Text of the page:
If you’re trying to lose weight, taking a chromium supplement (1,000 mcg) may help curb food cravings, according to a study of overweight but otherwise healthy women. In another study, it was found that doses of 600 to 1,000 mcg of chromium a day reduced binge eating.

Prevention of cognitive decline

Because chromium can improve insulin response, it may help with brain function, which is impacted by insulin. Especially in aging adults, a chromium supplement may help maintain cognitive function and keep the hypothalamus “more youthful.” 

Enhanced metabolism and energy

It’s important to get a lot of trace minerals like magnesium, calcium, and chromium, especially if you exercise. Active folks need these micronutrients to keep their metabolism going strong.

Possible bone loss prevention

Chromium slows down calcium loss, which may help prevent bone loss.

Other reported health benefits of taking a chromium supplement include lowered blood cholesterol, an improvement in acne and other skin conditions related to imbalanced blood sugar levels, protection against age-related eye disorders like glaucoma, enhanced heart recovery after a heart attack, and mood regulation.

Chromium supplement features

Niacin-bound chromium may enhance its bioavailability (the ability of the body to absorb it). Niacin is another name for vitamin B3.

Cinnamon as an added ingredient to chromium supplements is another natural way to improve insulin sensitivity.

Gluten-free, dairy-free, wheat-free, and non-GMO chromium supplements are for those who are conscientious about their health and don’t consume wheat, gluten, dairy, or GMO products.

Vegan/vegetarian capsules aren’t made with any animal byproducts, like gelatin, and are usually cellulose based. 

Chromium supplement prices

Chromium capsules come in various quantities. You may choose to buy a bottle with 60, 90, 120, 180, or 250 pieces.

At the low-end of the price spectrum, expect to pay as little as $9 for a bottle of 250 pieces and up to $13 for a bottle of 120 to 180 pieces.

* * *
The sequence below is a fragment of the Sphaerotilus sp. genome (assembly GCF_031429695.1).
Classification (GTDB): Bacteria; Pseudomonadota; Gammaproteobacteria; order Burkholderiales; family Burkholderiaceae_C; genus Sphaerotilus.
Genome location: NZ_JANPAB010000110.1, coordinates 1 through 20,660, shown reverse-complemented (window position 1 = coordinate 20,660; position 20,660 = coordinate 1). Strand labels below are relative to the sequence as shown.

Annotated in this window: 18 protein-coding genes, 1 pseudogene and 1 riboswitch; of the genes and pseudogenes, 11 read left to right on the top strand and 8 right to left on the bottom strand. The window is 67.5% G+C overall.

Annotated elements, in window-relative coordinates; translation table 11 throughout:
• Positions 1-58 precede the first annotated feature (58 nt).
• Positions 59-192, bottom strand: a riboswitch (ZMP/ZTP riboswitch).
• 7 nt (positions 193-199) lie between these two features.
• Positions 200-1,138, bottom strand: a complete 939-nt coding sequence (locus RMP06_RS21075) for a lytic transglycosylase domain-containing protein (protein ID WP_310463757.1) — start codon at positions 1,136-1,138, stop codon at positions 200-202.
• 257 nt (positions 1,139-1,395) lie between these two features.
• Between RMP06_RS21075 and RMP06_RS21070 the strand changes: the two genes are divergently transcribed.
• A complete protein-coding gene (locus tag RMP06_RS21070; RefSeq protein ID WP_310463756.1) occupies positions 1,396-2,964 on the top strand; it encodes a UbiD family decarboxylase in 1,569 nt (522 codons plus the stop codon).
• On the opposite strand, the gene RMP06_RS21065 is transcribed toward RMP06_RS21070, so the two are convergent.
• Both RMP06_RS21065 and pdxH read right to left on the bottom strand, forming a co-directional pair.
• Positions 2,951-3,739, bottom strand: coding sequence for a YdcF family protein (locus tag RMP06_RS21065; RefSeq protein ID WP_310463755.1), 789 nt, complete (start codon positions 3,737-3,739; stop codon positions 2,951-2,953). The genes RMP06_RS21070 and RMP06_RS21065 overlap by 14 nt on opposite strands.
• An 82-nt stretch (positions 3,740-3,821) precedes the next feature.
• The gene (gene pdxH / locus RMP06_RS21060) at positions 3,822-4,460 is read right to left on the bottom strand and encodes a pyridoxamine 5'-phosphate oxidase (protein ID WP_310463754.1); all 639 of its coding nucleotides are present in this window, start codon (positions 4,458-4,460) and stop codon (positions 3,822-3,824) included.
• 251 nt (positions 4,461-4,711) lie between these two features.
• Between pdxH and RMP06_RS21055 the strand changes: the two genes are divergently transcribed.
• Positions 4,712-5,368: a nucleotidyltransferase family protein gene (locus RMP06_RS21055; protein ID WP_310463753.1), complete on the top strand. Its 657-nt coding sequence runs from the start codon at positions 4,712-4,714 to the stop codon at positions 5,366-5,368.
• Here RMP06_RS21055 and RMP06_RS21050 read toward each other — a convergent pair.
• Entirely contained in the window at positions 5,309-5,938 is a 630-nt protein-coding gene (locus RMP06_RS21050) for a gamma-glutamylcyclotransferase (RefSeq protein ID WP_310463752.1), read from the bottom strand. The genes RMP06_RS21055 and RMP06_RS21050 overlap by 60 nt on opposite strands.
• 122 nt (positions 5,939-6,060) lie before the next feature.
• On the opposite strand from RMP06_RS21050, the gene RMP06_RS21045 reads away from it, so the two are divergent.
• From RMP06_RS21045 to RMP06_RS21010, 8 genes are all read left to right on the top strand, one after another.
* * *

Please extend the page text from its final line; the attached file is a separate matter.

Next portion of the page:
Mid-priced chromium supplements range from $14 to $20. These generally have a lower pill count than cheaper brands — usually 60 or 90 — but a higher-quality formula.

For the purest quality of chromium, expect to pay upwards of $20. These formulas tend to be free of fillers and additives, though you can also find less-expensive products that make this claim.

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Did you know?
Broccoli is a high natural source of chromium, with 22 mcg of the micronutrient in one cooked cup.


  • If you have food allergies or other sensitivities, look for a hypoallergenic chromium supplement.
  • Because blood sugar is affected by chromium, consult with your doctor before taking if you have diabetes or PCOS.
  • Most chromium supplements can be taken with or without food. If the supplement upsets your stomach, take it with meals.
  • Don’t take chromium supplements if you’re breastfeeding or pregnant, unless under the advice of a doctor.
  • Start slow when beginning a chromium supplement to avoid side effects. Take less than the recommended dose, and gradually build up over the course of days or weeks.
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Chromium is an essential trace mineral. That means that just a small amount, often in microgram measurements, is needed by the body.


Q. What are some foods I can eat to get chromium?
Green beans, broccoli, potatoes, grapes and grape juice, apples, and bananas are all good chromium sources. In addition, you can get some chromium from whole grain products, dairy products, and beef and poultry. 

Q. Are there any risks associated with taking chromium?
Taking a chromium supplement may cause or contribute to headaches, irregular heartbeat, and problems with mood or sleep. The liver or kidneys may also be negatively affected. Chromium supplements may interact poorly with certain medications, including thyroid medicine, some painkillers, insulin, and antacids.